Since September 2020, ICCT has investigated the linkages between terrorism and international crimes. ICCT spearheaded the "Linkages between Terrorism and International Crimes Project", which was conducted in association with the Global Counter Terrorism Forum’s Criminal Justice and Rule of Law Working Group. The project builds on the , and other GCTF criminal justice best practice documents to which ICCT had contributed. This aimed to:
- Increasing the understanding of the nexus between terrorism, sexual and gender-based violence, human trafficking, migrant smuggling and international crimes;
- Strengthening the (international and national) legislative framework and its implementation;
- Overcoming the jurisdiction challenges related to the linkages between terrorism, sexual and gender-based violence, human trafficking, migrant smuggling and international crimes;
- Enhancing the investigation and prosecution of terrorist-related crimes with linkages to sexual and gender-based violence, human trafficking, migrant smuggling and international crimes;
- Strengthening the position of victims.
To achieve these objectives, ICCT comprehensively supported the development of the a number of Memorandum and Recommendations consolidating best practices. This included the “Memorandum on Criminal Justice Approaches to the Linkages Between Terrorism and Core International Crimes, Sexual and Gender-Based Violence Crimes, Human Trafficking, Migrant Smuggling, Slavery, and Crimes Against Children”. This was endorsed by GCTF Member States at the Eleventh GCTF Ministerial Plenary Meeting on 7 October 2021, spreading knowledge and enabling the consolidation of best practices across the 30 GCTF Member States. This built on numerous other GCTF documents to which ICCT contributed, including the:
- Abuja Recommendations on the Collection, Use and Sharing of Evidence for Purposes of Criminal Prosecution of Terrorist Suspects;
- Rabat Memorandum on Good Practices for Effective Counterterrorism Practice in the Criminal Justice Sector;
- Madrid Memorandum on Good Practices for Assistance to Victims of Terrorism Immediately after the Attack and in Criminal Proceedings;
- Addendum to The Hague Good Practices on the Nexus between Transnational Organized Crime and Terrorism: Focus on Criminal Justice.
About the project
Many terrorism-related crimes have an international dimension and overlap in scope with other types of crimes. The nexus between trafficking and sexual and gender-based violence in the context of the activities of terrorist groups has already been recognized in Security Council resolution (UNSCR) 2195 (2014) and subsequently in UNSCR 2331 (2016) and UNSCR 2388 (2017). Terrorist organizations use sexual violence and human trafficking systematically and strategically as a tactic of terrorism and as a source of financing. The link with migrant smuggling will also be explored.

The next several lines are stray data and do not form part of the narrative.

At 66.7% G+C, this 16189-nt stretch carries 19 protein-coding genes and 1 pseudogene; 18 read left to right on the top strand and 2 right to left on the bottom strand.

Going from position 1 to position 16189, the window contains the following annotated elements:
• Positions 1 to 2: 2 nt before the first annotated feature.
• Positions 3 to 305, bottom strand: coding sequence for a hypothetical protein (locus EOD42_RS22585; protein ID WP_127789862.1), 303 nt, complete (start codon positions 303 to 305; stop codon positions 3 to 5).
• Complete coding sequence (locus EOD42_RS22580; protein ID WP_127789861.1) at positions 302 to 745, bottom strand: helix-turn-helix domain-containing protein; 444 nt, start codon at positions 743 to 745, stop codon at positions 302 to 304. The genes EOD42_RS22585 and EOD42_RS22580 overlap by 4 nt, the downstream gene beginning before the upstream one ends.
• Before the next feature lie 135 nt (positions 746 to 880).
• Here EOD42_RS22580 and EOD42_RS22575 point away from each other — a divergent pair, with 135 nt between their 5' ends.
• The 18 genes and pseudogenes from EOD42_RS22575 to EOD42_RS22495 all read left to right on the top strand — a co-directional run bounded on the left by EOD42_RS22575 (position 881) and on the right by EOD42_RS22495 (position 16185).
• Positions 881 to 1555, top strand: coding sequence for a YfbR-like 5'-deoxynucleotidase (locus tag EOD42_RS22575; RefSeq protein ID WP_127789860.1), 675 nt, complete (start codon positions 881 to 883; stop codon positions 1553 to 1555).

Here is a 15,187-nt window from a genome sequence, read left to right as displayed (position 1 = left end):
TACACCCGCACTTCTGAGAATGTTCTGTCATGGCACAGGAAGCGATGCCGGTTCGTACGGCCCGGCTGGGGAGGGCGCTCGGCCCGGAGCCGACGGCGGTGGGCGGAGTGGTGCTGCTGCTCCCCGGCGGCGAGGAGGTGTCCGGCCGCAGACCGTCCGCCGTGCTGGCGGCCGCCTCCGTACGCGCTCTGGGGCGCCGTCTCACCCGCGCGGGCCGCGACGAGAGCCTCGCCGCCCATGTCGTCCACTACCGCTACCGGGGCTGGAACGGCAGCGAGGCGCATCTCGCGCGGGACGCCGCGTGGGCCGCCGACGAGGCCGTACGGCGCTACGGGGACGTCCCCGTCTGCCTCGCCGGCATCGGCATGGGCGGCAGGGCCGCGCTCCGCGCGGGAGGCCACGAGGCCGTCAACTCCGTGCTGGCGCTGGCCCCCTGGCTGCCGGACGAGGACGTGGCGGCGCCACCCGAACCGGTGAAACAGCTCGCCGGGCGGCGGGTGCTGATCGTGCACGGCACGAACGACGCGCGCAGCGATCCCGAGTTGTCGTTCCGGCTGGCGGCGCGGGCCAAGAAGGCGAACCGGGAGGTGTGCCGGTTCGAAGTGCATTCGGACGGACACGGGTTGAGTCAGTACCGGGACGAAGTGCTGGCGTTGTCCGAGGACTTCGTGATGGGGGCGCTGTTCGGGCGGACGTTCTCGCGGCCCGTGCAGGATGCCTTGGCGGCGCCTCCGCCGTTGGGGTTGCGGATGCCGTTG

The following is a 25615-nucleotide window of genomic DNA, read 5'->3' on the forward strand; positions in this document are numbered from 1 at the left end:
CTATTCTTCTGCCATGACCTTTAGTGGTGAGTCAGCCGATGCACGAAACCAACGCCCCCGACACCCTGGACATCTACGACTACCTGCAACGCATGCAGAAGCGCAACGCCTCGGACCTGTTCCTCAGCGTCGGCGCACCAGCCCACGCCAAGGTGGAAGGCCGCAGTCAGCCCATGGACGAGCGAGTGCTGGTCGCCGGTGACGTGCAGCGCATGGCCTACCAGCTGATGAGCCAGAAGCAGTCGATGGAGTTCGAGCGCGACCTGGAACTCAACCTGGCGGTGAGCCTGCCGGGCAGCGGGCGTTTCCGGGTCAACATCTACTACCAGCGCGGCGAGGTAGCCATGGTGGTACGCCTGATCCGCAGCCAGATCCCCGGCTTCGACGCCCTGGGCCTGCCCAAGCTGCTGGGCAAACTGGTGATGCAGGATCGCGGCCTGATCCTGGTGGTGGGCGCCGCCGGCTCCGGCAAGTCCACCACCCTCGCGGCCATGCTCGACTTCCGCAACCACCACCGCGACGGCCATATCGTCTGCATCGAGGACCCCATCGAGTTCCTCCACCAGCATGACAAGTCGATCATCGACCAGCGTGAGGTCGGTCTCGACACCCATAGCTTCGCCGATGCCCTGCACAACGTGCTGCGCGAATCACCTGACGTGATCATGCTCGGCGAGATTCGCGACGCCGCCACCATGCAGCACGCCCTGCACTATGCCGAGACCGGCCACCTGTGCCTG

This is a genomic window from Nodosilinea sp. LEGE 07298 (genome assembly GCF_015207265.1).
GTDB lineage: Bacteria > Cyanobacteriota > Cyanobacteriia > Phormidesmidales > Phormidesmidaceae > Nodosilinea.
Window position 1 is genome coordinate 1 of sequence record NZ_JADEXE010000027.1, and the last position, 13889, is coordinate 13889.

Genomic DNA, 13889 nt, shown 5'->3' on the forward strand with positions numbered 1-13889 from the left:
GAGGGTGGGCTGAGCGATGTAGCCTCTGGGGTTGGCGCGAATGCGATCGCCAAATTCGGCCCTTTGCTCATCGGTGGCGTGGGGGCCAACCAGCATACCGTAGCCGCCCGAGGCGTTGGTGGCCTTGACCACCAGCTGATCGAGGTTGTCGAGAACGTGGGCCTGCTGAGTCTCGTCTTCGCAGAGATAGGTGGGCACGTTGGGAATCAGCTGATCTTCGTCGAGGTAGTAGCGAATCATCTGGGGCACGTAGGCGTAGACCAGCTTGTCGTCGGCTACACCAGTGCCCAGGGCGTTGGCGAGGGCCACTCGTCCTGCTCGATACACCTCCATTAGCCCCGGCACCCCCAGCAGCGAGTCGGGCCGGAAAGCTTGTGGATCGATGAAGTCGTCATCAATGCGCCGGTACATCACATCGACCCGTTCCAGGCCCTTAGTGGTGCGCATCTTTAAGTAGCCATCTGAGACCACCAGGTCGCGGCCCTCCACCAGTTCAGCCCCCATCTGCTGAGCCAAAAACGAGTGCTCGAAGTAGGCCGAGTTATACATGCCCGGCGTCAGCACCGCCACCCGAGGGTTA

Despite the continuous use of sexual violence, particularly those related to conflicts, and the increased attention of the international community, prosecution of these crimes remains very low. Terrorist acts can also amount to international crimes. Some terrorist acts can constitute crimes against humanity provided that the terrorist attack is part of a widespread or systematic attack directed against a civilian population or war crimes when committed during armed conflicts. In some situations terrorist acts may also constitute genocide if they were committed with intent to destroy, in whole or in part, a national, ethnical, racial, or religious group, as such.
States are required to prosecute and hold the perpetrators of terrorist acts accountable for their actions in a manner duly reflecting the seriousness of the offence, in accordance with international human rights law, international refugee law, and international humanitarian law, and within the rule of law. The overlap between terrorism, transnational organized crime and international crimes raises several criminal justice challenges. It triggers questions relating to the applicable legal regimes, jurisdiction, cooperation matters and evidentiary challenges.
This project developed the “Memorandum on Criminal Justice Approaches to the Linkages Between Terrorism and Core International Crimes, Sexual and Gender-Based Violence Crimes, Human Trafficking, Migrant Smuggling, Slavery, and Crimes Against Children” by drawing on extensive research into criminal justice responses to the linkages, identifying good practices. ICCT identified stakeholders who could contribute their expertise, and convened them in two expert meetings. ICCT drafted the framework document, organised extensive consultations with GCTF members, then incorporated their stances into the final document. The Memorandum was endorsed by GCTF Member States at the Eleventh GCTF Ministerial Plenary Meeting on 7 October 2021. The endorsement of this document and the recommendations it contains on criminal justice responses to the linkages between terrorism, transnational organized crimes and international crimes will result in increased awareness of the issues, knowledge transfer from practitioners to policy makers, and consolidated policies across GCTF Member States.
The Memorandum explores the fact that certain acts committed by terrorist groups can constitute core international crimes. Several United Nations Security Council resolutions (UNSCRs), most notably UNSCRs 1373 (2001), 2178 (2014), and 2396 (2017), oblige States to ensure that their domestic laws and regulations establish serious criminal offenses sufficient to provide the ability to prosecute and to penalize in a manner duly reflecting the seriousness of the offenses and crimes related to terrorist acts.
The endorsement of this document and the recommendations will result in increased awareness of the issues, knowledge transfer from practitioners to policy makers, and consolidated policies across GCTF Member State.